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The geometry (alchemy) of nature

by AdminAg

Written by Monica Camozzi
Photos by Anna Antonelli

Architecture is an art form, often confused with construction. My interest in the cosmos also comes from there.

Insufflating the soul into a perfect form already foreseen by the cosmic architect.
“Symmetry immediately identifies a living form, forms have been thought of in a universal way, they are part of the universe itself. When we use them, we start from physical laws that we cannot even imagine”.  When he speaks, Duilio Forte betrays a passion for architecture, his elective subject. But reading his artistic ‘manifesto’, the perception is distinctly philosophical.

A demiurge that acts as a bridge between the world of ideas and the – imperfect but sentient – world of reality translated into artistic expression.

ArkiZoic, this is the Manifesto born to coincide with the anniversary of Darwin’s birth, outlines the cornerstones of an artistic style based on the centrality of the vital spirit.

That breath, anemos, which has unequivocally characterized our planet for 450 million years.

“Like Geppetto with Pinocchio, Duilio Forte instills the breath of life into the already perfect forms of creation”.

I interview you following the points in your Manifesto

1) Put soul into your work: what do you mean?Having an attitude that leads to creating something with a life of its own. For example, my architectural-anthropomorphic forms set in a natural context create such a contrast that they also enhance nature. They live a life of their own in osmosis with the context. It is the composition of the whole that gives it soul.

“Architecture is an art form, it is often confused with construction.  My interest in the cosmos also comes from there.”

2) Use the mathematics and geometry of nature. How do you translate them into opera?
Nature has everything in it, often if you have an idea to make something the most interesting forms are simple, cheap, follow universal principles. Nature wastes nothing. And its geometries recur: what looks like a dune to our eyes, leads back to a microscope image. I draw on these archetypal geometries and bring them to life. I am passionate about science, but I am also attracted to mythological fairytale narratives and the fantasy world.

“If I had to define my position, I would say between Back to the Future and Leonardo”.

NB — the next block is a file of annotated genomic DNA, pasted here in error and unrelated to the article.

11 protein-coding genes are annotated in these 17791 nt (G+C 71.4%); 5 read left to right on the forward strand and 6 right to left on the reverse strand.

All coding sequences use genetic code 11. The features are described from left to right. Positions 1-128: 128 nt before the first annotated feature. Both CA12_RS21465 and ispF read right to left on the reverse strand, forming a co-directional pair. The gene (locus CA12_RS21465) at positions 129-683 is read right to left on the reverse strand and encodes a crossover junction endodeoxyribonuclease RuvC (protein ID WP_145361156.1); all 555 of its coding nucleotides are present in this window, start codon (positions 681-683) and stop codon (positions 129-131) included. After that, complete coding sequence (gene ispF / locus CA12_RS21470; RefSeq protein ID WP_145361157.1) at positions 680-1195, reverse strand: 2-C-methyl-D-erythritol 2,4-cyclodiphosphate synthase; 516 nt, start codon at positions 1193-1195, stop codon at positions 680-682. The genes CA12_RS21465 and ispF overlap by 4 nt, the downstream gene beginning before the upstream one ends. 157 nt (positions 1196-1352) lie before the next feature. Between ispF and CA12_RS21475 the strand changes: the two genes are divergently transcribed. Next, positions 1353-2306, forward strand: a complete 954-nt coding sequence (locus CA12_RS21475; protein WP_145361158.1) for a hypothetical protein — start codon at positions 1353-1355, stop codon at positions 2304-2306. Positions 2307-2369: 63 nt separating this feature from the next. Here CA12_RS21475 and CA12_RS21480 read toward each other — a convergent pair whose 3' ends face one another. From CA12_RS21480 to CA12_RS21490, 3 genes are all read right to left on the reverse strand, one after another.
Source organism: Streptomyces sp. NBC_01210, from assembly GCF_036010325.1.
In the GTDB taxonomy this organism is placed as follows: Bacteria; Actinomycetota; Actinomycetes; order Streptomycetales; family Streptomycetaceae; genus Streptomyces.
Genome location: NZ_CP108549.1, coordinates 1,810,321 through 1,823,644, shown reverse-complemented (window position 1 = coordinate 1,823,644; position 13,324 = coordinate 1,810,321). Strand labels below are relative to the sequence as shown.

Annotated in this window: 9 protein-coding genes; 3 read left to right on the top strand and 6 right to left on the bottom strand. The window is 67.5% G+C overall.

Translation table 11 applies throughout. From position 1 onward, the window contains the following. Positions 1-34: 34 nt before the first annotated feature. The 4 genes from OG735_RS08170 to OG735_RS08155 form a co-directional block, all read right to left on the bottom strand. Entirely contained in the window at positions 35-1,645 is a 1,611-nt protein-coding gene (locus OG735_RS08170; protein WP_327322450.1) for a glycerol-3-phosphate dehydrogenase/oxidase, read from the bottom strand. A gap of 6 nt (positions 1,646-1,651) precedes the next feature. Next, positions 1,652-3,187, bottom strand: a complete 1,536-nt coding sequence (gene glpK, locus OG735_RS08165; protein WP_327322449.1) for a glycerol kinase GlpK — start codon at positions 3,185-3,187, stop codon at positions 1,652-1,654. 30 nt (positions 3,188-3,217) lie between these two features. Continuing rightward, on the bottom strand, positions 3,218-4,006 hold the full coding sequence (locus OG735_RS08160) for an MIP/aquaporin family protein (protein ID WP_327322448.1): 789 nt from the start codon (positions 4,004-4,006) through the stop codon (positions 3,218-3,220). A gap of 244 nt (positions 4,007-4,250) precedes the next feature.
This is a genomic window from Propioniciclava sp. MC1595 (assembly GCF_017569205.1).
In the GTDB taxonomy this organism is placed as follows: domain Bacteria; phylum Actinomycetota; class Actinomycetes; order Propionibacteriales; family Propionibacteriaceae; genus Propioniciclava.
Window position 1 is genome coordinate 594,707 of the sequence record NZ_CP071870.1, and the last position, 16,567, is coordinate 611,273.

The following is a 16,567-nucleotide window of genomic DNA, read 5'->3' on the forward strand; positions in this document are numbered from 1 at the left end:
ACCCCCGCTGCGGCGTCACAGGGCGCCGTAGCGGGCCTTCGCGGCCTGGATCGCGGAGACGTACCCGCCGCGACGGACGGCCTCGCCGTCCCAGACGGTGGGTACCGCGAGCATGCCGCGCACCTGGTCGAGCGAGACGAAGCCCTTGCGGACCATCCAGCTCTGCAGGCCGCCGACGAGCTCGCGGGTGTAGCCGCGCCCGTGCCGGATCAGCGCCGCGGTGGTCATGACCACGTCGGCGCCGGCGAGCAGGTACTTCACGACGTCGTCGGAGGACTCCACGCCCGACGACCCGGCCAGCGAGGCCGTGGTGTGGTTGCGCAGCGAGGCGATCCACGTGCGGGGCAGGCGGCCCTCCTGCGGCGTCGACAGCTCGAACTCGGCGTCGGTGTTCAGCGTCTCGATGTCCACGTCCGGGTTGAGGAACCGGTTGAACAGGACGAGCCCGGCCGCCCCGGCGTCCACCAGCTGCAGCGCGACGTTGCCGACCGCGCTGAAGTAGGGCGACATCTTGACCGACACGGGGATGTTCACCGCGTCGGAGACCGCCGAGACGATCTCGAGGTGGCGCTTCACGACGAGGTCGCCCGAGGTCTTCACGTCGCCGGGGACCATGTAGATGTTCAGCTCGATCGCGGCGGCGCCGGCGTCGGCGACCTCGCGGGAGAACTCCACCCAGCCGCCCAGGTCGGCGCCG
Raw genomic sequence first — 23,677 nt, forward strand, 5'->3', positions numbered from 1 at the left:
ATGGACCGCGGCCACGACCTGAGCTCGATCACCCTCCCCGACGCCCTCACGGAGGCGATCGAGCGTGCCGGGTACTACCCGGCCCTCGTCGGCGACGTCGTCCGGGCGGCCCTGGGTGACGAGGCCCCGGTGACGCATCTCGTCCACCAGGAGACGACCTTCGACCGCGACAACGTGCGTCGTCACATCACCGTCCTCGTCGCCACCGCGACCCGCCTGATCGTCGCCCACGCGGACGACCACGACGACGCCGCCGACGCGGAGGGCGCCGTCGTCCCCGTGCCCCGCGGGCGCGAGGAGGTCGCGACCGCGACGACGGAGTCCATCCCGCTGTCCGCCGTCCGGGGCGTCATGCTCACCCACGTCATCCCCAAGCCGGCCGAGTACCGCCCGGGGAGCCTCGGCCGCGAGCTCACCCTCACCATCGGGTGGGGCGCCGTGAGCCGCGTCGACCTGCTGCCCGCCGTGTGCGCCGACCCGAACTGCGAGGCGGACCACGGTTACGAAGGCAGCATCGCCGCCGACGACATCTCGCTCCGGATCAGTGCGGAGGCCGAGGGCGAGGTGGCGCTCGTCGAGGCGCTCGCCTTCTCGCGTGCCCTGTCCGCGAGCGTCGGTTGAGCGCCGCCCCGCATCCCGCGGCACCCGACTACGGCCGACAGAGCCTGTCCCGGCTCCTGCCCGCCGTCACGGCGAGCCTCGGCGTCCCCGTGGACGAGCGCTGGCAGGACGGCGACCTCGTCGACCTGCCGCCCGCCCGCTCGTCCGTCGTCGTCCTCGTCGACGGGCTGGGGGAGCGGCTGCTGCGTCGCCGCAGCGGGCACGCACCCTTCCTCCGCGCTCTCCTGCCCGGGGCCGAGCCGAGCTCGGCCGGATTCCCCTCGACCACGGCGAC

3) Give space to chance, error and the unfinished. This is my favourite…
Error is a principle of evolution, if there were no randomness there would be no evolutionary drive. The important thing is to be aware of what you are doing and to go a little beyond what you had thought, otherwise it is almost useless to realise it. A good example of this concept is the violinist: he plays a score but the piece changes depending on how you play it, the soul you put into it, the creativity you express. Thus, you give dynamism to the performance.

“Paganini cut the violin strings on purpose to create chaos”.

4) Is this why you say you use heuristics
(Heuristics are cognitive shortcuts, formulated to arrive at a decision more quickly, ed.)

You don’t have to follow a single path, because unforeseen events can suggest improvements. I am interested in the emotion you can build through the function. I also make changes to the design at the time of assembly.

5) Use traditional materials and forms. Which is?
If we have been using bricks for six or seven thousand years, there must be a reason. If we have used cotton or linen to make painting canvases, likewise.  

Wood, I use mainly in the development of large architectural works such as in the Sleipnir series, Odin’s mythical eight-legged horse, which merges with the tradition of the Trojan horse both to conquer fortresses and arsenals, and to glide lightly over the Venice lagoon or in the lakes of the Swedish Bergslagen.

 Iron, on the other hand, dominates in sculptural plastic.

The two materials bind together to create works with special characteristics. Structures that are light and at the same time very strong. Two ancient materials that combine to define a world projected into the future with deep roots in the past, history and tradition.

“There is no truth. There are things that are correct up to that point. Until proven otherwise.”

6) What attracts you about science
Science was somehow invented by Galileo with a new way of reasoning, with a repeatable method. As for the adjective ‘scientific’, I think we attribute qualities to a word that it does not have. A scientific truth is not apodictic: Einstein’s relativity overturned classical physics and the Newtonian paradigm. Scientific truth is a somewhat absurd definition, sooner or later the time will come when someone will disprove that assumption.

It is not an act of faith but a replicable mechanism…until proven otherwise.  

These years have made us realise that contemporary man thinks he has exhaustive knowledge of nature, but 500 years from now they will see us as we now see Galileo.  We need to scale back.

“These years have made us realise how ridiculous it is to think we have an exhaustive knowledge of nature.”

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